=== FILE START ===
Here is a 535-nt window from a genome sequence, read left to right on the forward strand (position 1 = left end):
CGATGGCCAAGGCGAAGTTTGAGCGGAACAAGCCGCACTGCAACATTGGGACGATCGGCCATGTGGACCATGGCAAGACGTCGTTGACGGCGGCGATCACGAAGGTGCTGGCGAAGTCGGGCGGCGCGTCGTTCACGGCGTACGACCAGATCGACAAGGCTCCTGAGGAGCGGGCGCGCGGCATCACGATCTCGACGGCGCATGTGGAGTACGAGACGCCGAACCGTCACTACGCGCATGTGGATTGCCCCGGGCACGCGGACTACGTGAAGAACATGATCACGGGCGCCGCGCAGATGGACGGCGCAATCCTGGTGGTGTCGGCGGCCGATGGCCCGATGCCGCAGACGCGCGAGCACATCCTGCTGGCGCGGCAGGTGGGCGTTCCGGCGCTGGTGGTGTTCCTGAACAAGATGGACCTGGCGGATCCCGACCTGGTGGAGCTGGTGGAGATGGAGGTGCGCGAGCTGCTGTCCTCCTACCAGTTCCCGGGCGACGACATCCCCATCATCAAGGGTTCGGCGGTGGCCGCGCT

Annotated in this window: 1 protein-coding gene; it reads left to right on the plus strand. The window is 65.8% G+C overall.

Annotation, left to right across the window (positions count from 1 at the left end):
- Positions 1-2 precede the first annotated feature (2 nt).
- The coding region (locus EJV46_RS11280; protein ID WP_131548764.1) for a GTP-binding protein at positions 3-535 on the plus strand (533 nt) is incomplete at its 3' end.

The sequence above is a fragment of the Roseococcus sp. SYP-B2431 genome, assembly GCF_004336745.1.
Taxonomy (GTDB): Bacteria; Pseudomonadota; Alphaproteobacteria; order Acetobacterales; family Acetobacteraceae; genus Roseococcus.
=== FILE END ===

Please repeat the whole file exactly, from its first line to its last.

Here is a 535-nt window from a genome sequence, read left to right on the forward strand (position 1 = left end):
CGATGGCCAAGGCGAAGTTTGAGCGGAACAAGCCGCACTGCAACATTGGGACGATCGGCCATGTGGACCATGGCAAGACGTCGTTGACGGCGGCGATCACGAAGGTGCTGGCGAAGTCGGGCGGCGCGTCGTTCACGGCGTACGACCAGATCGACAAGGCTCCTGAGGAGCGGGCGCGCGGCATCACGATCTCGACGGCGCATGTGGAGTACGAGACGCCGAACCGTCACTACGCGCATGTGGATTGCCCCGGGCACGCGGACTACGTGAAGAACATGATCACGGGCGCCGCGCAGATGGACGGCGCAATCCTGGTGGTGTCGGCGGCCGATGGCCCGATGCCGCAGACGCGCGAGCACATCCTGCTGGCGCGGCAGGTGGGCGTTCCGGCGCTGGTGGTGTTCCTGAACAAGATGGACCTGGCGGATCCCGACCTGGTGGAGCTGGTGGAGATGGAGGTGCGCGAGCTGCTGTCCTCCTACCAGTTCCCGGGCGACGACATCCCCATCATCAAGGGTTCGGCGGTGGCCGCGCT

Annotated in this window: 1 protein-coding gene; it reads left to right on the plus strand. The window is 65.8% G+C overall.

Annotation, left to right across the window (positions count from 1 at the left end):
- Positions 1-2 precede the first annotated feature (2 nt).
- The coding region (locus EJV46_RS11280; protein ID WP_131548764.1) for a GTP-binding protein at positions 3-535 on the plus strand (533 nt) is incomplete at its 3' end.

The sequence above is a fragment of the Roseococcus sp. SYP-B2431 genome, assembly GCF_004336745.1.
Taxonomy (GTDB): Bacteria; Pseudomonadota; Alphaproteobacteria; order Acetobacterales; family Acetobacteraceae; genus Roseococcus.